While there were those who acted selflessly during the disaster, there were also those who acted selfishly and as some described, boorishly.  There are reports of men, and I’m sure women, who pushed others aside to get into the life boats.  They took the phrase “every man (or woman) for himself” to heart.  It is difficult to say how one would act when faced with a disaster of this magnitude and with a real possibility of not surviving.  Survival instincts, fight or flight, take over.  Many of the crew and passengers stood their ground and fought to get others off and then there where those whose flight instinct took over and they pushed others aside to flee the sinking ship. 
The evacuation of the Costa Concordia is being compared to the evacuation of the Titanic.  The comparison is that the evacuation of the Titanic was more organized and chivalrous.  The crew defending the right of “women and children first” and they themselves honorably going down with the ship.  There are accounts of men honorably allowing others to get on the lifeboat knowing they would not be saved and sacrificing their lives.  There are comparisons that chivalry is dead and the evacuation of the Costa Concordia is proof of that.  But really, is there proof?  Of course we hear the stories of men that bullied their way past women and children.  That story is much more interesting than “man waits his turn.” 

Should it really be “women and children first?”  Is a woman more important than a man?  Should men be expected to risk their lives for a woman just because he is a man and she is a woman?  It would be the proper and moral thing to do to allow others before you, but because they are human not because they are of one gender or another.  The only exception to this, in my opinion, would be for children to go first along with whoever is accompanying them, be that person male or female.  I also believe that able bodied people should assist the infirm or the elderly on to the boats before them.  This is what I would do.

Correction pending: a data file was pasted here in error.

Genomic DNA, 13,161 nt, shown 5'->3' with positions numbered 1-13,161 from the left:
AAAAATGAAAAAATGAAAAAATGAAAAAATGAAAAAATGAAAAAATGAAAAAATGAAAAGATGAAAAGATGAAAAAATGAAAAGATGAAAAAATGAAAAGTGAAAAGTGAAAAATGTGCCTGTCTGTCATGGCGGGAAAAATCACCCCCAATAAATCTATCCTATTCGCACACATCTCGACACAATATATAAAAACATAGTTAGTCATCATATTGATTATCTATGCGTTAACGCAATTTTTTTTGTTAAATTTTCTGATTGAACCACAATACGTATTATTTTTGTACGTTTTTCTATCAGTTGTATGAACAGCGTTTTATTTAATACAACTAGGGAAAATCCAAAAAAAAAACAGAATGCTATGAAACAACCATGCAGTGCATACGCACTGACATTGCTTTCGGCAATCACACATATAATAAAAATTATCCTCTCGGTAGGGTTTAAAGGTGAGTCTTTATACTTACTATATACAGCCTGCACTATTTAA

I’m sure the “who is first” debate will continue.  One thing most will agree on is that "Captain accidental" should not have been the first one off the ship.  He's guilty for the ship's grounding and the responsible for the lives lost and he deserted the ship and the people on board.  He should sent away to a dark place where other men accidentally find their private parts up his assidental.


  1. I will never be a captain of a ship for the following reason: "The captain goes down with the ship." The guy definitely should have waited until everyone else was off. If every other person was off of the ship before him, then it would be acceptable for him to get off. But it's very probably that there were some people who didn't get off the ship, which is unfortunate.

  2. Yes woman and children first. Also the captain should of try to see if he could get people out and if he do all he could then get out of there but not before hand.

  3. It would have been appropriate for him to remain on the ship during the evacuation and then leave once the officials got there and began their rescue efforts for those who were missing. To be one of the first one's off is despicable.